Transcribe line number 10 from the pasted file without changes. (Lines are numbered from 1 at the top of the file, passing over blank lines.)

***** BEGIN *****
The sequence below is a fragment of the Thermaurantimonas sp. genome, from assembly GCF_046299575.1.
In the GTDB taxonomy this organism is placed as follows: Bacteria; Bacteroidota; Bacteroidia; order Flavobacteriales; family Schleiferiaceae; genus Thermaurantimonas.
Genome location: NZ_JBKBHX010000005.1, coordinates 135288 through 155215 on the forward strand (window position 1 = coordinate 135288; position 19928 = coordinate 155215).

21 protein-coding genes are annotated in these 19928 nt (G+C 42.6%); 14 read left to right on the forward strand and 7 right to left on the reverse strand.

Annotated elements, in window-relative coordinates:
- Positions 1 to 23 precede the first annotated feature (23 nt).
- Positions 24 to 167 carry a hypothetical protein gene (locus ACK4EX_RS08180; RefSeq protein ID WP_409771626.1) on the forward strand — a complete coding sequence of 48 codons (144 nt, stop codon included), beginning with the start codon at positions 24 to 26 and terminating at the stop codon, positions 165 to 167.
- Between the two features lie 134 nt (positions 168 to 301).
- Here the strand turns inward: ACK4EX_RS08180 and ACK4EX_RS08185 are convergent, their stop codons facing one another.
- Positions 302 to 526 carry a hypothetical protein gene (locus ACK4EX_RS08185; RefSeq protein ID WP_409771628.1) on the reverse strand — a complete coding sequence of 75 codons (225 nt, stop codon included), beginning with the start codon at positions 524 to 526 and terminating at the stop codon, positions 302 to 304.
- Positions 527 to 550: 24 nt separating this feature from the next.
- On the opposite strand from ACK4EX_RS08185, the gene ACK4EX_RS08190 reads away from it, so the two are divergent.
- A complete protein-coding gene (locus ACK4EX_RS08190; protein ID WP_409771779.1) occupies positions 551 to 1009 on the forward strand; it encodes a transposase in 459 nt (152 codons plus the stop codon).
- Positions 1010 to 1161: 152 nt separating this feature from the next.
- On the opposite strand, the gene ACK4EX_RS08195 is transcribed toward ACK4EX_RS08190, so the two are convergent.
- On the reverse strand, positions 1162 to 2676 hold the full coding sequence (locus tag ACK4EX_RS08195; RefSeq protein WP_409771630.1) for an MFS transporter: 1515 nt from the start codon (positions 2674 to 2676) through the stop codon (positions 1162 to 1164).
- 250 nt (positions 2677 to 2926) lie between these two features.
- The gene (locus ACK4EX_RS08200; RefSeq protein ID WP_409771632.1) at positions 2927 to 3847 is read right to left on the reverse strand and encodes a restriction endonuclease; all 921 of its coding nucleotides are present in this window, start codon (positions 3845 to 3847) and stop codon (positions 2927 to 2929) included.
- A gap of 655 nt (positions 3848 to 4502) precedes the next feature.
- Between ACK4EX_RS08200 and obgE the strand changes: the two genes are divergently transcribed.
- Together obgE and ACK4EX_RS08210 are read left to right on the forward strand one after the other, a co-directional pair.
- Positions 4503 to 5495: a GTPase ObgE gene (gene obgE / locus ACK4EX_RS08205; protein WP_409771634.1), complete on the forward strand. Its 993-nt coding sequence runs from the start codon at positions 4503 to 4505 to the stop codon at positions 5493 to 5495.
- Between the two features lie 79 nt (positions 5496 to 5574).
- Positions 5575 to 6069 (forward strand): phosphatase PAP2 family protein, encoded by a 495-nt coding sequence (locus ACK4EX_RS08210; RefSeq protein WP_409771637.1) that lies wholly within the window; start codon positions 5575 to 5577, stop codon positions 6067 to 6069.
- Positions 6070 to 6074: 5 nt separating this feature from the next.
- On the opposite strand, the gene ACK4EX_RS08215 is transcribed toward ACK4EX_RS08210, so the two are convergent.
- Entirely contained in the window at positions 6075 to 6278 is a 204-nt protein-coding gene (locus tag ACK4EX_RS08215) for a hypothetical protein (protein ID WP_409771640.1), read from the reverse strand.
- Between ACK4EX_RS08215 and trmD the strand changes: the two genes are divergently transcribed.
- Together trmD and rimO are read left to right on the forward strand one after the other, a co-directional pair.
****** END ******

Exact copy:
- Positions 302 to 526 carry a hypothetical protein gene (locus ACK4EX_RS08185; RefSeq protein ID WP_409771628.1) on the reverse strand — a complete coding sequence of 75 codons (225 nt, stop codon included), beginning with the start codon at positions 524 to 526 and terminating at the stop codon, positions 302 to 304.